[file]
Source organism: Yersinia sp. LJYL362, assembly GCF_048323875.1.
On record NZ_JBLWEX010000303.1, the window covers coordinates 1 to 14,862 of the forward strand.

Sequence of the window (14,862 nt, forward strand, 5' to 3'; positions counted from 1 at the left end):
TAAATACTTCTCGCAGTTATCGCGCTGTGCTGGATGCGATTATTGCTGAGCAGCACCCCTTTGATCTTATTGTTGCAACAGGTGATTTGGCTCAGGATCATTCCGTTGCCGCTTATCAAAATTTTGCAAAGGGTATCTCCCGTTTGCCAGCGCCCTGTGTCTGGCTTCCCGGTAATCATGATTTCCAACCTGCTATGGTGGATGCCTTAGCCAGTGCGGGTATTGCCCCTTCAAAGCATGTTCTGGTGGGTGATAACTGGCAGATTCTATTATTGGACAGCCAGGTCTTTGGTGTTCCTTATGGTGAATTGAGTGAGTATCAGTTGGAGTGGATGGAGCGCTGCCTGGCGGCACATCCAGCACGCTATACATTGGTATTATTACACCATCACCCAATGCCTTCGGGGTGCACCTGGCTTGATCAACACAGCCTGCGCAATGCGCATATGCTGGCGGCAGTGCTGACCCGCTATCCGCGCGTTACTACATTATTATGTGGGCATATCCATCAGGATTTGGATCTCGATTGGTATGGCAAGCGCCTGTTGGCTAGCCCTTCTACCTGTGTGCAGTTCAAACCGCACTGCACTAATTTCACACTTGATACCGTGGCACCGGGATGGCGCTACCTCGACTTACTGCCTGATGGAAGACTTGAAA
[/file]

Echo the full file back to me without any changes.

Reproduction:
Source organism: Yersinia sp. LJYL362, assembly GCF_048323875.1.
On record NZ_JBLWEX010000303.1, the window covers coordinates 1 to 14,862 of the forward strand.

Sequence of the window (14,862 nt, forward strand, 5' to 3'; positions counted from 1 at the left end):
TAAATACTTCTCGCAGTTATCGCGCTGTGCTGGATGCGATTATTGCTGAGCAGCACCCCTTTGATCTTATTGTTGCAACAGGTGATTTGGCTCAGGATCATTCCGTTGCCGCTTATCAAAATTTTGCAAAGGGTATCTCCCGTTTGCCAGCGCCCTGTGTCTGGCTTCCCGGTAATCATGATTTCCAACCTGCTATGGTGGATGCCTTAGCCAGTGCGGGTATTGCCCCTTCAAAGCATGTTCTGGTGGGTGATAACTGGCAGATTCTATTATTGGACAGCCAGGTCTTTGGTGTTCCTTATGGTGAATTGAGTGAGTATCAGTTGGAGTGGATGGAGCGCTGCCTGGCGGCACATCCAGCACGCTATACATTGGTATTATTACACCATCACCCAATGCCTTCGGGGTGCACCTGGCTTGATCAACACAGCCTGCGCAATGCGCATATGCTGGCGGCAGTGCTGACCCGCTATCCGCGCGTTACTACATTATTATGTGGGCATATCCATCAGGATTTGGATCTCGATTGGTATGGCAAGCGCCTGTTGGCTAGCCCTTCTACCTGTGTGCAGTTCAAACCGCACTGCACTAATTTCACACTTGATACCGTGGCACCGGGATGGCGCTACCTCGACTTACTGCCTGATGGAAGACTTGAAA